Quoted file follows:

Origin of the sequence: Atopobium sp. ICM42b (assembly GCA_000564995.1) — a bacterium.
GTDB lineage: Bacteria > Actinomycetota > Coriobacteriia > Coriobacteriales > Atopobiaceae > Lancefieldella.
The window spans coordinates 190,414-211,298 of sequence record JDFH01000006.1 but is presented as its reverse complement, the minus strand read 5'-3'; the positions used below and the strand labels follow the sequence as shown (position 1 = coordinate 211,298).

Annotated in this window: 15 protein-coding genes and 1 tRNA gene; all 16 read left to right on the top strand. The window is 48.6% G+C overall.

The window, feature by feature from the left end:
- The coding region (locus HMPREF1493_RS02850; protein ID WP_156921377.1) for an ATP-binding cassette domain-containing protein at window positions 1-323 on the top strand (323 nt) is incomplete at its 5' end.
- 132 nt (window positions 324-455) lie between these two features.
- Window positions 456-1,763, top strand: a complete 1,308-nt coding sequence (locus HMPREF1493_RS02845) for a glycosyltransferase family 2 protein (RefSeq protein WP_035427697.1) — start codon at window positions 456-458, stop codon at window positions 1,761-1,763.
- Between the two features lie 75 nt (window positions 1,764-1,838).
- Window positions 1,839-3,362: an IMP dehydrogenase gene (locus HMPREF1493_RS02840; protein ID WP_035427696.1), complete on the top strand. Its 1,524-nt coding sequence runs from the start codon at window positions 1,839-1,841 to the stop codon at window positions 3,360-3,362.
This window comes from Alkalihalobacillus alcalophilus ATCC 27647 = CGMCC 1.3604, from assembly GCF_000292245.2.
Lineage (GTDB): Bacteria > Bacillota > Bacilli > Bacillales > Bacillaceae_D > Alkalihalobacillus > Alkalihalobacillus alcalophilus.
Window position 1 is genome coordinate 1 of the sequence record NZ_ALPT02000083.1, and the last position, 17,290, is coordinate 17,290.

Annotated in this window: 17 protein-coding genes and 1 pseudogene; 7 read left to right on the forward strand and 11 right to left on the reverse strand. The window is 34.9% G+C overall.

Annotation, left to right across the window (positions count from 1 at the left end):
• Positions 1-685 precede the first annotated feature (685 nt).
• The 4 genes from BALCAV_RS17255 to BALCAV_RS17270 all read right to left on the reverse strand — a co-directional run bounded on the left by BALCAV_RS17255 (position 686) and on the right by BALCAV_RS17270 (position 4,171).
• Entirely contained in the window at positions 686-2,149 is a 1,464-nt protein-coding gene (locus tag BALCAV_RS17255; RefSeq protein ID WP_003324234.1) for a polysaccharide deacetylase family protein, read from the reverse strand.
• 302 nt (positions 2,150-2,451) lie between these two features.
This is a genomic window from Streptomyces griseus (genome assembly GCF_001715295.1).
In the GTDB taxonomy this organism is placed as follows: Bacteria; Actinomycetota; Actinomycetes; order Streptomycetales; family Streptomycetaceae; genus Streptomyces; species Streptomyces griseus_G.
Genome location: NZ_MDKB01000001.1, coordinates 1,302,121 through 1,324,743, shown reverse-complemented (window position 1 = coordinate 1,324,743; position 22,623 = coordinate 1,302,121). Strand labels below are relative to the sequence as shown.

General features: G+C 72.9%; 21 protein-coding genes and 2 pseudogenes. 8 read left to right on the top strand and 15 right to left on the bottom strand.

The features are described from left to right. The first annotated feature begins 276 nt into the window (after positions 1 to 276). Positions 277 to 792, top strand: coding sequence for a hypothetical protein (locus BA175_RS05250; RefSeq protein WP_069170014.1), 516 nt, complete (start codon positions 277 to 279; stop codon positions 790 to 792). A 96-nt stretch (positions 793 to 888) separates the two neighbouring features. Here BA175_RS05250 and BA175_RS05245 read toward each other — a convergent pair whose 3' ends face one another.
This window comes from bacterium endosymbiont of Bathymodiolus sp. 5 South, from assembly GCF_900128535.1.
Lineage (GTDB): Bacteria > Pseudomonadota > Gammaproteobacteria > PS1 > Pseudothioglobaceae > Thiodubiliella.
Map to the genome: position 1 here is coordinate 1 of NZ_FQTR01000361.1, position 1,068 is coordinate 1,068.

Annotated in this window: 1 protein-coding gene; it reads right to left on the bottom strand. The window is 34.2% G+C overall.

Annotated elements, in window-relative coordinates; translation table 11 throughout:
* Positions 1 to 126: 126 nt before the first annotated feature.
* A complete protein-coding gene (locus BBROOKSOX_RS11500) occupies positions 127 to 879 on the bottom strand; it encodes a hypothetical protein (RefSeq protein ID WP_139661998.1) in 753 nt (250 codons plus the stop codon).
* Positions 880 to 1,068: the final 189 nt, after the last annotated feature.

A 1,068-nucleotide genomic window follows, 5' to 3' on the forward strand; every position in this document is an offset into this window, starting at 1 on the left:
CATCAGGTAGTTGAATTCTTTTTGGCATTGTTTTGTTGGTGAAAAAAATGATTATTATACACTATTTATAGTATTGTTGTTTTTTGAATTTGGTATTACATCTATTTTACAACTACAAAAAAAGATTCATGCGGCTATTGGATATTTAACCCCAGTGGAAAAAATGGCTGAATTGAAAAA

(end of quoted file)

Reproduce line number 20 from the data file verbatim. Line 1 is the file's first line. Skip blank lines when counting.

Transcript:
This is a genomic window from Streptomyces griseus (genome assembly GCF_001715295.1).